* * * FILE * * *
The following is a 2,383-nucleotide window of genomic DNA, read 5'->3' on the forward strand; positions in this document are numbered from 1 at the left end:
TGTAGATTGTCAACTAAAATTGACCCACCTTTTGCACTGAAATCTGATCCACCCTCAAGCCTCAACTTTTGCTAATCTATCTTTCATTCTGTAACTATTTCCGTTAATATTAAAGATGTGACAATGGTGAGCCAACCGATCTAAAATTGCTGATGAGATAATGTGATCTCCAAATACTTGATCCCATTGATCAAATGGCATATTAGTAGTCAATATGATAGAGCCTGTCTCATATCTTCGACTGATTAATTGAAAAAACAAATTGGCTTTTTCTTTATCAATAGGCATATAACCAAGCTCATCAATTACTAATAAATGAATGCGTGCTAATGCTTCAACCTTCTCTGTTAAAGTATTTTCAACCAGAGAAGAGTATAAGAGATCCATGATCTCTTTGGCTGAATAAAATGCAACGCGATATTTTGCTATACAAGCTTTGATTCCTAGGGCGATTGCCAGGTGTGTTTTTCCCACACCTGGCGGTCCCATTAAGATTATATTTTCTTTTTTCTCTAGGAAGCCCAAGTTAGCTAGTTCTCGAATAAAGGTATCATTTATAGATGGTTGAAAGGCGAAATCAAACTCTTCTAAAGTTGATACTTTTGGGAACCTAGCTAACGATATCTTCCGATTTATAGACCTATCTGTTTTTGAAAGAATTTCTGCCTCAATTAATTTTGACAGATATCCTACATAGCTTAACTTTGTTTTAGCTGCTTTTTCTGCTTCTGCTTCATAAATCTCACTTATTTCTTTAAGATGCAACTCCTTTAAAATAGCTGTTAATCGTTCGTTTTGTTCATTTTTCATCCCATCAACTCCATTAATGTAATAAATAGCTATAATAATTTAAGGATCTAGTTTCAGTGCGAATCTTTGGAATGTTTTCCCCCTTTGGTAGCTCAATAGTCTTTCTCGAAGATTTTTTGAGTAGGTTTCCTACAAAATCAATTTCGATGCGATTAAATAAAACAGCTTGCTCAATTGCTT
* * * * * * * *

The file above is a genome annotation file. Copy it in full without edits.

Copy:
The following is a 2,383-nucleotide window of genomic DNA, read 5'->3' on the forward strand; positions in this document are numbered from 1 at the left end:
TGTAGATTGTCAACTAAAATTGACCCACCTTTTGCACTGAAATCTGATCCACCCTCAAGCCTCAACTTTTGCTAATCTATCTTTCATTCTGTAACTATTTCCGTTAATATTAAAGATGTGACAATGGTGAGCCAACCGATCTAAAATTGCTGATGAGATAATGTGATCTCCAAATACTTGATCCCATTGATCAAATGGCATATTAGTAGTCAATATGATAGAGCCTGTCTCATATCTTCGACTGATTAATTGAAAAAACAAATTGGCTTTTTCTTTATCAATAGGCATATAACCAAGCTCATCAATTACTAATAAATGAATGCGTGCTAATGCTTCAACCTTCTCTGTTAAAGTATTTTCAACCAGAGAAGAGTATAAGAGATCCATGATCTCTTTGGCTGAATAAAATGCAACGCGATATTTTGCTATACAAGCTTTGATTCCTAGGGCGATTGCCAGGTGTGTTTTTCCCACACCTGGCGGTCCCATTAAGATTATATTTTCTTTTTTCTCTAGGAAGCCCAAGTTAGCTAGTTCTCGAATAAAGGTATCATTTATAGATGGTTGAAAGGCGAAATCAAACTCTTCTAAAGTTGATACTTTTGGGAACCTAGCTAACGATATCTTCCGATTTATAGACCTATCTGTTTTTGAAAGAATTTCTGCCTCAATTAATTTTGACAGATATCCTACATAGCTTAACTTTGTTTTAGCTGCTTTTTCTGCTTCTGCTTCATAAATCTCACTTATTTCTTTAAGATGCAACTCCTTTAAAATAGCTGTTAATCGTTCGTTTTGTTCATTTTTCATCCCATCAACTCCATTAATGTAATAAATAGCTATAATAATTTAAGGATCTAGTTTCAGTGCGAATCTTTGGAATGTTTTCCCCCTTTGGTAGCTCAATAGTCTTTCTCGAAGATTTTTTGAGTAGGTTTCCTACAAAATCAATTTCGATGCGATTAAATAAAACAGCTTGCTCAATTGCTT